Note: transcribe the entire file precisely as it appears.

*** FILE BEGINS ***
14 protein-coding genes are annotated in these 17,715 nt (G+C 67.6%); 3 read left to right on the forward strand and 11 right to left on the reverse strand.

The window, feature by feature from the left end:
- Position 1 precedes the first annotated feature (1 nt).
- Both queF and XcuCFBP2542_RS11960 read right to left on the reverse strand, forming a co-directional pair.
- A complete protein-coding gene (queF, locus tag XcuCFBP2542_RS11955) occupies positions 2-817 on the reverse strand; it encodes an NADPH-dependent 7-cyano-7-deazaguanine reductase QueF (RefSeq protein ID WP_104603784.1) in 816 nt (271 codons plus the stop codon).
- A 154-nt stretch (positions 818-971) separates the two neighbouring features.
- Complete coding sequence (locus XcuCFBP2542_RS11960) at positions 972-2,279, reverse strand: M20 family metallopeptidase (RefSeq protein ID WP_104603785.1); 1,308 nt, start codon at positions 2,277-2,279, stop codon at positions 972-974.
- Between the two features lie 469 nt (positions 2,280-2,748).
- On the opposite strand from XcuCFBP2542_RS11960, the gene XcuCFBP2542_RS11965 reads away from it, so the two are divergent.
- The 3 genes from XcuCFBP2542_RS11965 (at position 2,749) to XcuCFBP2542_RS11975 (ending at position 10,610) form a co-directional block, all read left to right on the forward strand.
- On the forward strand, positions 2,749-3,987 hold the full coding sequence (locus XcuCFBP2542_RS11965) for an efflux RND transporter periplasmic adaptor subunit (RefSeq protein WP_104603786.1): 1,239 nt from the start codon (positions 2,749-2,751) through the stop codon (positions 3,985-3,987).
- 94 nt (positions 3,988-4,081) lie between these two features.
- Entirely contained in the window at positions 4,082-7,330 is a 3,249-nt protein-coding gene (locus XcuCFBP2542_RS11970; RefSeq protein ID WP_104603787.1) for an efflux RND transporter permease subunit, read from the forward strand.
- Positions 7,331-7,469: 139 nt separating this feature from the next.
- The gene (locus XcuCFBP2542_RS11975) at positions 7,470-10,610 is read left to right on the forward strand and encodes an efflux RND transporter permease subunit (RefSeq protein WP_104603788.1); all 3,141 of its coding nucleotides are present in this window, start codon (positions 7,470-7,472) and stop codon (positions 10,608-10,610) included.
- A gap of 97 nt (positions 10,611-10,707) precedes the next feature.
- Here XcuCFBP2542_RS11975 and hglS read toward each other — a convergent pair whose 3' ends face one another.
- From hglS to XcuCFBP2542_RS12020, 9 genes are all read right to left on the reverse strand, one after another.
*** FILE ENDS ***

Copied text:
14 protein-coding genes are annotated in these 17,715 nt (G+C 67.6%); 3 read left to right on the forward strand and 11 right to left on the reverse strand.

The window, feature by feature from the left end:
- Position 1 precedes the first annotated feature (1 nt).
- Both queF and XcuCFBP2542_RS11960 read right to left on the reverse strand, forming a co-directional pair.
- A complete protein-coding gene (queF, locus tag XcuCFBP2542_RS11955) occupies positions 2-817 on the reverse strand; it encodes an NADPH-dependent 7-cyano-7-deazaguanine reductase QueF (RefSeq protein ID WP_104603784.1) in 816 nt (271 codons plus the stop codon).
- A 154-nt stretch (positions 818-971) separates the two neighbouring features.
- Complete coding sequence (locus XcuCFBP2542_RS11960) at positions 972-2,279, reverse strand: M20 family metallopeptidase (RefSeq protein ID WP_104603785.1); 1,308 nt, start codon at positions 2,277-2,279, stop codon at positions 972-974.
- Between the two features lie 469 nt (positions 2,280-2,748).
- On the opposite strand from XcuCFBP2542_RS11960, the gene XcuCFBP2542_RS11965 reads away from it, so the two are divergent.
- The 3 genes from XcuCFBP2542_RS11965 (at position 2,749) to XcuCFBP2542_RS11975 (ending at position 10,610) form a co-directional block, all read left to right on the forward strand.
- On the forward strand, positions 2,749-3,987 hold the full coding sequence (locus XcuCFBP2542_RS11965) for an efflux RND transporter periplasmic adaptor subunit (RefSeq protein WP_104603786.1): 1,239 nt from the start codon (positions 2,749-2,751) through the stop codon (positions 3,985-3,987).
- 94 nt (positions 3,988-4,081) lie between these two features.
- Entirely contained in the window at positions 4,082-7,330 is a 3,249-nt protein-coding gene (locus XcuCFBP2542_RS11970; RefSeq protein ID WP_104603787.1) for an efflux RND transporter permease subunit, read from the forward strand.
- Positions 7,331-7,469: 139 nt separating this feature from the next.
- The gene (locus XcuCFBP2542_RS11975) at positions 7,470-10,610 is read left to right on the forward strand and encodes an efflux RND transporter permease subunit (RefSeq protein WP_104603788.1); all 3,141 of its coding nucleotides are present in this window, start codon (positions 7,470-7,472) and stop codon (positions 10,608-10,610) included.
- A gap of 97 nt (positions 10,611-10,707) precedes the next feature.
- Here XcuCFBP2542_RS11975 and hglS read toward each other — a convergent pair whose 3' ends face one another.
- From hglS to XcuCFBP2542_RS12020, 9 genes are all read right to left on the reverse strand, one after another.